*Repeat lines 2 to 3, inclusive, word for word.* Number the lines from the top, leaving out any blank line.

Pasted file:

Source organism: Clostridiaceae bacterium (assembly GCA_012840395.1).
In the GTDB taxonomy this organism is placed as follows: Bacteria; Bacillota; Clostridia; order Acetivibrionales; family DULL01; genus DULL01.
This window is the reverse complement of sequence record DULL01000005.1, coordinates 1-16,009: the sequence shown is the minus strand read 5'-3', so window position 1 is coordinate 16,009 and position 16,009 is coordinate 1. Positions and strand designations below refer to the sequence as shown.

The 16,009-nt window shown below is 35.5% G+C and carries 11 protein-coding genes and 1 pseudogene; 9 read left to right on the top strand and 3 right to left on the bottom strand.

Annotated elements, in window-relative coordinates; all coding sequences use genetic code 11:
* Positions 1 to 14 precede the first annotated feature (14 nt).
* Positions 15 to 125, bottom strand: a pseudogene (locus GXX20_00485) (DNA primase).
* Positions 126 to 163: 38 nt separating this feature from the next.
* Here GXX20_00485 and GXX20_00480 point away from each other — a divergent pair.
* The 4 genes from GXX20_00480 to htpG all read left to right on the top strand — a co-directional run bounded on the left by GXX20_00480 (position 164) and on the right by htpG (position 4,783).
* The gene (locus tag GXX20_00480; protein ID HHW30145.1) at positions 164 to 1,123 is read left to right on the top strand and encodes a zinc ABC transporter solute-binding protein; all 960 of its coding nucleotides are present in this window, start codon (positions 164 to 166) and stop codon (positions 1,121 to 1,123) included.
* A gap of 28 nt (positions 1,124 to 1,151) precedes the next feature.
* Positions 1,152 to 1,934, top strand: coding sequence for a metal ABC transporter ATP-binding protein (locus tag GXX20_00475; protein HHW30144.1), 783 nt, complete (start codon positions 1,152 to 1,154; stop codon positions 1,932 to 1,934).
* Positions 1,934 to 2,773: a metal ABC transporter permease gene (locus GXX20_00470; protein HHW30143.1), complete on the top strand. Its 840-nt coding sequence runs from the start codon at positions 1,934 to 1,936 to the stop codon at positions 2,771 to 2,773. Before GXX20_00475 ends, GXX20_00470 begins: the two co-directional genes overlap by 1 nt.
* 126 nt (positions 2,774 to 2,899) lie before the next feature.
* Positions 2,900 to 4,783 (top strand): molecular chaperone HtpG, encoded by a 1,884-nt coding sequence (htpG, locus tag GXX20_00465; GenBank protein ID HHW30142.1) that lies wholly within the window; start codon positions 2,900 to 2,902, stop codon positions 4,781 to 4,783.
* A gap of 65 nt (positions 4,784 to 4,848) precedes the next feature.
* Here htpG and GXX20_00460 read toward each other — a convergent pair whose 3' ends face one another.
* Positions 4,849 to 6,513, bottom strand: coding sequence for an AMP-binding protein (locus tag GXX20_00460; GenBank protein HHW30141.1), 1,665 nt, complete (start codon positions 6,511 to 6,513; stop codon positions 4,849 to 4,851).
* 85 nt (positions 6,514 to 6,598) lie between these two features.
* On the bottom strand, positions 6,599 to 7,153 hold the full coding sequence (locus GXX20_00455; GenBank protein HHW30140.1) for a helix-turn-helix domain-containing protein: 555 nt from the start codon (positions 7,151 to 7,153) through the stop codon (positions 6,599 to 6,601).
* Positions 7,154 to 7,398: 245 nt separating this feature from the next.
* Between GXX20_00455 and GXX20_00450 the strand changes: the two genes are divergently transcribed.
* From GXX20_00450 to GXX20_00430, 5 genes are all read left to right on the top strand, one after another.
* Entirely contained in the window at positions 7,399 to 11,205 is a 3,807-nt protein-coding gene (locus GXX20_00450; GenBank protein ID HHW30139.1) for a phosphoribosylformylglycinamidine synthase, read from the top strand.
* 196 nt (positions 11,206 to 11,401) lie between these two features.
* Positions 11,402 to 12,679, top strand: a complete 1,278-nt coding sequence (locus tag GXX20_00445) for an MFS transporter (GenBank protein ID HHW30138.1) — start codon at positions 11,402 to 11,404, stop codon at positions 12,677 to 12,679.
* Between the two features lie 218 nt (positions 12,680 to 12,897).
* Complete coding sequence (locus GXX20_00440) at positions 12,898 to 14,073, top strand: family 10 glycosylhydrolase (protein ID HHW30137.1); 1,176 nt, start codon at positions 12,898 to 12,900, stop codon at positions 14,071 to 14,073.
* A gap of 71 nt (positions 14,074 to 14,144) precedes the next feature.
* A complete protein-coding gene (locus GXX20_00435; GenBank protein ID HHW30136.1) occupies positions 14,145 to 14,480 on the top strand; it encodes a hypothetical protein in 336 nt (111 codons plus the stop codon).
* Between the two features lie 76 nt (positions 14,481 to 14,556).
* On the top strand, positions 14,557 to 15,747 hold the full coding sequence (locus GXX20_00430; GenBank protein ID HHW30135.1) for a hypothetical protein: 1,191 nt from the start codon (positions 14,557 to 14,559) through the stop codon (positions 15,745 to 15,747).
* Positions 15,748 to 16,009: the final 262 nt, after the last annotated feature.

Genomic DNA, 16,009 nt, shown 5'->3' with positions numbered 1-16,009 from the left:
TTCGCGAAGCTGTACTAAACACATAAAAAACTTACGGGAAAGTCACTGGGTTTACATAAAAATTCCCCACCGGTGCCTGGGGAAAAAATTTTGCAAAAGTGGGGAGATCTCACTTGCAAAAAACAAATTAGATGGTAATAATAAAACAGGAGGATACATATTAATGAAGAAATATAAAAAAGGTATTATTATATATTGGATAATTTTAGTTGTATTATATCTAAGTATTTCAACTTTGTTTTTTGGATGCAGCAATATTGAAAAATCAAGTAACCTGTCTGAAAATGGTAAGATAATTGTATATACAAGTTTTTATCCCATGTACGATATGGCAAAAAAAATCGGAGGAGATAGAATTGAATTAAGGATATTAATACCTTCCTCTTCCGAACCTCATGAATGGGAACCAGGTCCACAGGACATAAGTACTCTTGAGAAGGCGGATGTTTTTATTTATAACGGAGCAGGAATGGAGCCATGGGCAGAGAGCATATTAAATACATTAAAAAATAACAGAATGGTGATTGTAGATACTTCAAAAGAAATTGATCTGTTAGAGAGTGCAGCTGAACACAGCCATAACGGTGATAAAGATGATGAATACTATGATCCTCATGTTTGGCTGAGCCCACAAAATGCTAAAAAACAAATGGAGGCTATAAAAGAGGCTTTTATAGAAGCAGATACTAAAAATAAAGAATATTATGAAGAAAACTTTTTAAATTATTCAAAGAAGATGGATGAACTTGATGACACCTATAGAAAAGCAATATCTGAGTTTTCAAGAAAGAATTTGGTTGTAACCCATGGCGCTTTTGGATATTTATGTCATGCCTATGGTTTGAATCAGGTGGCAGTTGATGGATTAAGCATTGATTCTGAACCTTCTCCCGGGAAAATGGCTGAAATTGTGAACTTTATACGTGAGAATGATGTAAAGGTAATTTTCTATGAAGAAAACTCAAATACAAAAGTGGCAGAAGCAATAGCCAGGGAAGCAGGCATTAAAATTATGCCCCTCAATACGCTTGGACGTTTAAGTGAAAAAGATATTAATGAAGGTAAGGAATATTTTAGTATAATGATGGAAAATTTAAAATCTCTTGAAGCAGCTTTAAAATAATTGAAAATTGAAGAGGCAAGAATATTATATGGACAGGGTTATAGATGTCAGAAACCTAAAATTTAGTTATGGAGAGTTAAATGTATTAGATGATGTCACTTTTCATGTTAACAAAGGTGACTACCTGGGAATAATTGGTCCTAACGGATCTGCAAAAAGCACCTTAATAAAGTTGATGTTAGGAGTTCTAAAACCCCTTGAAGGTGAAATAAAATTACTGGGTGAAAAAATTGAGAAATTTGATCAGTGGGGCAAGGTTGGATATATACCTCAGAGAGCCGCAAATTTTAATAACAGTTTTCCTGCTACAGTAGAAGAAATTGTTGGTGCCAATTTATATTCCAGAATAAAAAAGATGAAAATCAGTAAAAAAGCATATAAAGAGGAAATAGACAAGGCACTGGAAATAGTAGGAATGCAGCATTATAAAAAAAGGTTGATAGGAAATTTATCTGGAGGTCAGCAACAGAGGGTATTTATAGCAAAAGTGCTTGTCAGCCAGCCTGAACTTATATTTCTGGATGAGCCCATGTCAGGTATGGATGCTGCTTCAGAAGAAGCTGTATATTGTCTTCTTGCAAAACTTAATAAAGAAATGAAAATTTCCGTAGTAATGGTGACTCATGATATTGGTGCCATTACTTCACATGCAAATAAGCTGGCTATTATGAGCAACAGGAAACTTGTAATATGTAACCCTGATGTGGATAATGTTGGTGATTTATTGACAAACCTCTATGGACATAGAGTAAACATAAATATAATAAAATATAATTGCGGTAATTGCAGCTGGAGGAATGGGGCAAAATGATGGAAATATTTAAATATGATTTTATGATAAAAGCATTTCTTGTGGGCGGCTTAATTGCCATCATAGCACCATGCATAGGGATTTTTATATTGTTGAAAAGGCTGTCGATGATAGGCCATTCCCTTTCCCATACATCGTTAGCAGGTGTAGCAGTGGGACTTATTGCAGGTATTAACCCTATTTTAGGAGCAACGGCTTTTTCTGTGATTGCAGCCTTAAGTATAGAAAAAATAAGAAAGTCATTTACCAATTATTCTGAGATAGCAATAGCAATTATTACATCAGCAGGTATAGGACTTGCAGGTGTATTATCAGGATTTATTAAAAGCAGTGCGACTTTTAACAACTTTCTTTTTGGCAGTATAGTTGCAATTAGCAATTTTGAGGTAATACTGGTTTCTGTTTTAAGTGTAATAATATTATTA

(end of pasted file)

In the GTDB taxonomy this organism is placed as follows: Bacteria; Bacillota; Clostridia; order Acetivibrionales; family DULL01; genus DULL01.
This window is the reverse complement of sequence record DULL01000005.1, coordinates 1-16,009: the sequence shown is the minus strand read 5'-3', so window position 1 is coordinate 16,009 and position 16,009 is coordinate 1. Positions and strand designations below refer to the sequence as shown.